This majority was systematically decimated by massacres, reduced to slavery or — at best — impoverished by taxation (tribute), arbitrary theft, which destroyed their livelihood during Muslim rule. Oppression was so great in some periods and regions that it resulted in mass exodus, leaving entire villages abandoned. ‘The Syro-Palestinian oases cultivated since antiquity, the agricultural and urban centres of the Negev, Jordan, and the Orontes, Tigris and Euphrates valleys … had disappeared and become ghost towns, abandoned to pasturage, where herds of goats and camels grazed amid the ruins’.[v]
Most Christians and Jews who survived in this oppressive environment had no legal protections because their word was considered worthless in an Islamic court. They were required by Sharia law to live in smaller and more dilapidated homes. They were not allowed to build houses of worship or conduct any religious rite or ceremony in public and were prohibited from wearing symbols of their religion. They were required to wear distinctive clothing and carry proof they had paid their taxes. They were forbidden from riding horses or camels and from bearing arms. The Muslim population was actively encouraged to demonstrate contempt for non-Muslims by shoving them aside or otherwise demeaning them.
Compared to such humiliations, the difference in the status between Orthodox and Latin Christians in the crusader states was negligible. The two centuries of crusader rule constituted a period of economic and religious revival for the Christians of the Levant. Orthodox monasticism experienced a significant expansion under Frankish rule as old monasteries were restored, and new monasteries were built. The Frankish elite also proved generous patrons to Orthodox parish churches, while the Orthodox clergy enjoyed the same privilege of being exempt from the jurisdiction of secular courts as the Latin clergy. The squabbles over titles and sources of income between the senior clergy of the various Christian denominations tend to obscure the fact that, at the parish level, the Orthodox faithful remained under the care and guidance of Orthodox priests and free from interference, much less pressure, to convert to Latin rites.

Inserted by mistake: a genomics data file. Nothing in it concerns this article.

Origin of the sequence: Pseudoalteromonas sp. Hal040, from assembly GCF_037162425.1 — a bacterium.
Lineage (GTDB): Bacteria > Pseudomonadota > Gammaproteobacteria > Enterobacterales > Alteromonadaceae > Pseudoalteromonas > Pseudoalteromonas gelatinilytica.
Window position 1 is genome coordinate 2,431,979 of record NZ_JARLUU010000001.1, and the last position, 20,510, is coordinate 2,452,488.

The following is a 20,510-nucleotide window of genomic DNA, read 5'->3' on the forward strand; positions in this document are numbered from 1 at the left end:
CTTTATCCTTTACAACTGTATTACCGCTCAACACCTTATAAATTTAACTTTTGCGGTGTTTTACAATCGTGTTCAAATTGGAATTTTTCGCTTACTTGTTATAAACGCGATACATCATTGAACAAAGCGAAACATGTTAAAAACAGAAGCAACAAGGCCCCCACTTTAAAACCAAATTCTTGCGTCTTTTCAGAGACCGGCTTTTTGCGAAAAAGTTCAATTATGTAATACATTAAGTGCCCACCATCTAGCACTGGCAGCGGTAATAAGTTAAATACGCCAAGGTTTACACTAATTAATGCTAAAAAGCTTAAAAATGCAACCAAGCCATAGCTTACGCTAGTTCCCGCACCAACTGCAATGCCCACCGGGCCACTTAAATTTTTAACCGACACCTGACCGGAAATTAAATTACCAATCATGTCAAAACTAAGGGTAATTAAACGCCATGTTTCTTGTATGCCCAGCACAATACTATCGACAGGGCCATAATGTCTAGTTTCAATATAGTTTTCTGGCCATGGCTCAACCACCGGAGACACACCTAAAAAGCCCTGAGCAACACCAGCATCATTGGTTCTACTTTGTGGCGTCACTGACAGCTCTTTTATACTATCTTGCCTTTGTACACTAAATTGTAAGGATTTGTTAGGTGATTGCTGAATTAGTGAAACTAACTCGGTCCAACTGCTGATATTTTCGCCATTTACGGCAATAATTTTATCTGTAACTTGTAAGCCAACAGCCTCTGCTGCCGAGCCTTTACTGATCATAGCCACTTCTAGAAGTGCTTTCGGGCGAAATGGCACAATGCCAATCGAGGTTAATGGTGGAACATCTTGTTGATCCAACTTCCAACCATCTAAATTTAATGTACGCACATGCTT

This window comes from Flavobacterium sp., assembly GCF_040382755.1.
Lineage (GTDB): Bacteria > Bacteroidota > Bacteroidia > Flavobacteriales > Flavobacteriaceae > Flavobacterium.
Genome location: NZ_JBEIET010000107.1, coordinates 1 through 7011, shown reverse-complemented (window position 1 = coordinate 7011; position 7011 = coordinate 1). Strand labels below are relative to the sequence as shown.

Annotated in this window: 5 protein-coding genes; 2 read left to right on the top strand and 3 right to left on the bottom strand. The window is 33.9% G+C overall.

The most lucrative and prestigious ecclesiastical posts did come under the control of the Latin church in the crusader era, but not because of the expulsion of the Orthodox clergy. On the contrary, after capturing Antioch, the authority of the Greek Patriarch over both Latins and Melkites was explicitly recognised by the crusaders. However, many Orthodox prelates had fled Muslim persecution prior to the arrival of the crusaders, and these vacant sees were filled by the crusader leadership with Latin bishops. The only instance of a Melkite bishop being ousted from his post to do with power politics (an attempt by the Greek Emperor to impose his authority), rather than church politics. The bottom line is that ‘more Melkite bishops could be found throughout Palestine after the crusader conquest then had been there in the previous fifty years’.[vi]
Meanwhile, Frankish rule offered opportunities for Orthodox secular elites. The Franks, particularly in the first decades of the First Kingdom, were far too few in number to control their rapidly expanding territories without the active support of the indigenous population. They needed men capable of collecting taxes, customs duties, market fees and other revenue. They needed men to enforce the laws and administer justice to the local communities. They needed a functioning economy, which meant not disrupting agricultural activities or interfering in existing trade patterns. Christopher MacEvitt, in his excellent work, The Crusades and the Christian World of the East: Rough Tolerance, demonstrates that many Orthodox Christians became wealthy landowners and merchants throughout the crusader states. Armenian lords were major landowners and vassals. Orthodox knights not only fought with the Franks; in some instances, they commanded Frankish knights and, in one case, rose to the prestigious position of Marshal of Jerusalem.